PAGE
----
6. Works by women artists: 5

A few of the female artists are represented in the exhibition:

Jackie Ferrara, A213 Symik, 1982 Dallas Museum of Art, anonymous gift

Susie Rosmarin, Gingham, 1998 Dallas Museum of art, gift of Mr. and Mrs. Bryant M. Hanley, Jr., in honor of Charles Wylie, The Lupe Murchison Curator of Contemporary Art

Anne Truitt, Come Unto These Yellow Sands II, 1979 Dallas Museum of Art, gift of Shonny and Hal Joseph (St. Louis, Missouri) in honor of Cindy and Armond Schwartz

7. Works by Texas artists: 2

Christian Schumann, Nomads, 1998-1999 Dallas Museum of Art, Texas Artists Fund

Christian Schumann graduated from Booker T. Washington High School for the Performing and Visual Arts, located just blocks away from the DMA.

8. Works with people: 11

Wallace Berman, Untitled, 1964 Dallas Museum of Art, General Acquisitions Fund

At first glance, this collage may appear to be a repetition of the same picture. Upon further inspection, though, you can see that each hand holds a transistor radio, which in turn frames images of people, animals, and objects.

9. Works with text: 14

Glenn Ligon, Untitled, 2002 Dallas Museum of Art, DMA/amfAR Benefit Auction Fund

Inclusion of text is a modern development which Ligon often uses in his art. As the text progresses, it becomes more and more unclear.

10. Works with hot pink: 3

Pink is the color of happiness and works including hot pink just make us smile.

Charline von Heyl, Untitled (3/00), III, 2000 Dallas Museum of Art, gift of Kathleen and Roland Augustine in honor of Robert Hoffman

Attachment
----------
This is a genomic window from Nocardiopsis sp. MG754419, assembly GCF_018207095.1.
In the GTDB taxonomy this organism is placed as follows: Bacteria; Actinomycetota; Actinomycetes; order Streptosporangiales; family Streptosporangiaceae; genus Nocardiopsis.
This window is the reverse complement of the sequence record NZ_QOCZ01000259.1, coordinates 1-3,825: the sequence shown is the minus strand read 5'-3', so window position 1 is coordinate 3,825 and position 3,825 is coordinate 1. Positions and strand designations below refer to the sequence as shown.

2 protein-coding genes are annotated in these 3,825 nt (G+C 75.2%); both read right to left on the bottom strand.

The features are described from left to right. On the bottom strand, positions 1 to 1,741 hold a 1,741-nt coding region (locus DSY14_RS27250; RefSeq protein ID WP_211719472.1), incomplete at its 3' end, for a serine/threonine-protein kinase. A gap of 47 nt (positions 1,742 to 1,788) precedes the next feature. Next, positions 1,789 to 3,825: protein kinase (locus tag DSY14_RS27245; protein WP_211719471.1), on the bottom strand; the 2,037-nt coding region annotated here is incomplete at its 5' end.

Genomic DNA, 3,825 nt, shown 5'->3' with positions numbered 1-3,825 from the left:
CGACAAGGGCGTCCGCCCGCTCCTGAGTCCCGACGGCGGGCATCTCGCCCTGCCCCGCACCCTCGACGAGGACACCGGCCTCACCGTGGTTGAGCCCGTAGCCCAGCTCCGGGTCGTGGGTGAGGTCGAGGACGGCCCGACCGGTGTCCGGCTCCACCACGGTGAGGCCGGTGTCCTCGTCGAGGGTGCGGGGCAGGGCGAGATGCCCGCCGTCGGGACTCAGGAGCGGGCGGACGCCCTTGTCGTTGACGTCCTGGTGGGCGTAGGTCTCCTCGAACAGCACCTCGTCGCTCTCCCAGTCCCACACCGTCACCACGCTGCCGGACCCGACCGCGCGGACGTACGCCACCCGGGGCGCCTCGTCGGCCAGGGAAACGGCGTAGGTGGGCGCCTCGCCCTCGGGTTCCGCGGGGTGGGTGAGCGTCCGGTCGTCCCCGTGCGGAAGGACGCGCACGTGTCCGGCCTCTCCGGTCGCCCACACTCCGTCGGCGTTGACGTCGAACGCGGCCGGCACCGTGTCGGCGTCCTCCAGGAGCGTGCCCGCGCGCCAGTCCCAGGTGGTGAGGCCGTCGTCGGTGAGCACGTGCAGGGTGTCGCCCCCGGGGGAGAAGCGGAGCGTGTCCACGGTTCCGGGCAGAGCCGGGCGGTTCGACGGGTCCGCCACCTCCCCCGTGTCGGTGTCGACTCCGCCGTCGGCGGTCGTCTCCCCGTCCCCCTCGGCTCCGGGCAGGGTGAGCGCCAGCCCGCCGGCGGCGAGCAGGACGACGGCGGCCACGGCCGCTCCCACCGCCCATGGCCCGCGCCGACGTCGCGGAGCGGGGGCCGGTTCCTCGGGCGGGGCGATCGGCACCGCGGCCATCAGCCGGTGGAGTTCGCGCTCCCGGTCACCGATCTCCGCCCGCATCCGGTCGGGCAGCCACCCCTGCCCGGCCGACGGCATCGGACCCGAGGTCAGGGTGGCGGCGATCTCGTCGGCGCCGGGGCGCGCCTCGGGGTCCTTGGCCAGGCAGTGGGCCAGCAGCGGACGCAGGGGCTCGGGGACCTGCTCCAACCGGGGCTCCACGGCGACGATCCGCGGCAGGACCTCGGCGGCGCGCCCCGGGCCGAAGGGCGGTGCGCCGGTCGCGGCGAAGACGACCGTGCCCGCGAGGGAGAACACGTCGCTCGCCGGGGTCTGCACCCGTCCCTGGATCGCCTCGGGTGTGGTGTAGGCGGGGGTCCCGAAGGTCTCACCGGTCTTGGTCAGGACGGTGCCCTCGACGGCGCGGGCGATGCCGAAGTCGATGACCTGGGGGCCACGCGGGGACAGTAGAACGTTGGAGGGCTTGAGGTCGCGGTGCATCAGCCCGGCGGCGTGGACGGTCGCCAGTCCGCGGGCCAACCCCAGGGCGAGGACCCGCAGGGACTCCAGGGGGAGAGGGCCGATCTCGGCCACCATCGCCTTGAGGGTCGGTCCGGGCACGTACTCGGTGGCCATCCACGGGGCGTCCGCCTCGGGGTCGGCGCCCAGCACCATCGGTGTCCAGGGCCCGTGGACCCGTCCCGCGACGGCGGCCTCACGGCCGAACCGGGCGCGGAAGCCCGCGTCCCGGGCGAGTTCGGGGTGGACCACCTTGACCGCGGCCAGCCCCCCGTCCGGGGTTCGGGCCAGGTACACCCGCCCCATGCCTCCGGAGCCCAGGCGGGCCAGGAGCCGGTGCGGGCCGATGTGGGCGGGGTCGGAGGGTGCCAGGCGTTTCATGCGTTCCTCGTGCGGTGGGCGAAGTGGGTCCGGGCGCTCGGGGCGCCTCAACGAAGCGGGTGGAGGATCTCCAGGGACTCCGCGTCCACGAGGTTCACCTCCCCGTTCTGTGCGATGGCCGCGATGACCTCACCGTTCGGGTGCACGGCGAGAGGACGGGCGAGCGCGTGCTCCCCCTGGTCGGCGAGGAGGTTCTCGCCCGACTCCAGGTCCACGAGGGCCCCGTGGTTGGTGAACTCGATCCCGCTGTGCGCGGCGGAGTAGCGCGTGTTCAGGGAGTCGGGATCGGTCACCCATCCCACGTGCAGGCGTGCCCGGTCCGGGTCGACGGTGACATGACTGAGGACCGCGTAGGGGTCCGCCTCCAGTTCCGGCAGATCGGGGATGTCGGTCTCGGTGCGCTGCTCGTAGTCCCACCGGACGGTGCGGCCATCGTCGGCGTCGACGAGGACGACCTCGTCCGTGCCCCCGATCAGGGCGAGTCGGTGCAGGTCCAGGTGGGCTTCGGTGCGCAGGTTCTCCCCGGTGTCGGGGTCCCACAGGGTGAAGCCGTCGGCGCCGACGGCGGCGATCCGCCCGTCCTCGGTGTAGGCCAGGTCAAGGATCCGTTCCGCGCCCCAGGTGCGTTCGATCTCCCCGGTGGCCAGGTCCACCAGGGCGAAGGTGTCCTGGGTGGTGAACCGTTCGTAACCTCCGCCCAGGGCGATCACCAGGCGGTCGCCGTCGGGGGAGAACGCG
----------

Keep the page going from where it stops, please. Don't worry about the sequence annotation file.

This painting, a recent museum acquisition, recalls a tropical rainforest inhabited by abstracted animal-like forms. The shocking combination of colors—yellow, green, turquoise, and hot pink—draw your attention to the composition.

Over the holidays we hope you will visit the DMA to discover the countless connections you can make with Re-Seeing the Contemporary and with the larger DMA collection.

Haley Berkman is the McDermott  Curatorial Intern for Contemporary Art and Sarah Vitek is the McDermott Education Intern for Adult Programming at the Dallas Museum of Art.

Merry Museum Memories

HM and Marilyn Hailey at the member preview for All the Worlds a Stage

Marilyn Hailey has been a member of the Dallas Museum of Art and a Museum Store volunteer for more than twenty years. Last week, she stopped in to purchase a gift membership as a Christmas gift for a friend. I had the opportunity to sit down and ask her a few questions about why she loves the Museum.

Do you remember why you joined?

MH: A friend had a volunteer position with the Museum Store and was moving. She asked me to take over for her and I did.

If you could have one work of art from the Museum’s collections in your home, what would it be?